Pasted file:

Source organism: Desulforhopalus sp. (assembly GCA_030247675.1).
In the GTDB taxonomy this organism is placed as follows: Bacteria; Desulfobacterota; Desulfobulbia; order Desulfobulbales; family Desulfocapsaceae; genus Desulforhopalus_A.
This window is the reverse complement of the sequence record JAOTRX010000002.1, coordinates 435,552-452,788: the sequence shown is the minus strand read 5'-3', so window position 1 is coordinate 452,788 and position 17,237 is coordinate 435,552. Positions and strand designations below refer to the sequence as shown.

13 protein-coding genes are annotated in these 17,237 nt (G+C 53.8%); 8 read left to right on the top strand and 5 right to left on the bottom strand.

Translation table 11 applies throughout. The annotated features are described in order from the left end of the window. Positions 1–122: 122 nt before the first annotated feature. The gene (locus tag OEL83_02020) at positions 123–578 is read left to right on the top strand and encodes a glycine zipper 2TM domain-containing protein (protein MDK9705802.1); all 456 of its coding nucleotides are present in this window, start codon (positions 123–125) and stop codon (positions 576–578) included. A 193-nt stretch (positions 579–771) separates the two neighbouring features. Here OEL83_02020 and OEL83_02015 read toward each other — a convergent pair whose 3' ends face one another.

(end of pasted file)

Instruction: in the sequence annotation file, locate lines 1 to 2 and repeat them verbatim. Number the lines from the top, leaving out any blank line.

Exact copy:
Source organism: Desulforhopalus sp. (assembly GCA_030247675.1).
In the GTDB taxonomy this organism is placed as follows: Bacteria; Desulfobacterota; Desulfobulbia; order Desulfobulbales; family Desulfocapsaceae; genus Desulforhopalus_A.